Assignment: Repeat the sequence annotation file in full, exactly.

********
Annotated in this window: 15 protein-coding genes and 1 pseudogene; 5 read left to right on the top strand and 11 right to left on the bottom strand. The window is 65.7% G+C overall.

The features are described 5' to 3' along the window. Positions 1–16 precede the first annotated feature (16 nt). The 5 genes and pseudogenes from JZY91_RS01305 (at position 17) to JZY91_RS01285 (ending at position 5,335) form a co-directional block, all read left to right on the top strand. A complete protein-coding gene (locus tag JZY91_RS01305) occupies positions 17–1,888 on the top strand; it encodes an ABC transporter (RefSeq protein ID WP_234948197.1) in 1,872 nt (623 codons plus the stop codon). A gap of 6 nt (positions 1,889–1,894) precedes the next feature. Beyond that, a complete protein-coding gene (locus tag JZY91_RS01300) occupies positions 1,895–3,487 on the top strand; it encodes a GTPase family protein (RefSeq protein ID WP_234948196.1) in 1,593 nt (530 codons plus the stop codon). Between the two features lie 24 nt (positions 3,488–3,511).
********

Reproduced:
Annotated in this window: 15 protein-coding genes and 1 pseudogene; 5 read left to right on the top strand and 11 right to left on the bottom strand. The window is 65.7% G+C overall.

The features are described 5' to 3' along the window. Positions 1–16 precede the first annotated feature (16 nt). The 5 genes and pseudogenes from JZY91_RS01305 (at position 17) to JZY91_RS01285 (ending at position 5,335) form a co-directional block, all read left to right on the top strand. A complete protein-coding gene (locus tag JZY91_RS01305) occupies positions 17–1,888 on the top strand; it encodes an ABC transporter (RefSeq protein ID WP_234948197.1) in 1,872 nt (623 codons plus the stop codon). A gap of 6 nt (positions 1,889–1,894) precedes the next feature. Beyond that, a complete protein-coding gene (locus tag JZY91_RS01300) occupies positions 1,895–3,487 on the top strand; it encodes a GTPase family protein (RefSeq protein ID WP_234948196.1) in 1,593 nt (530 codons plus the stop codon). Between the two features lie 24 nt (positions 3,488–3,511).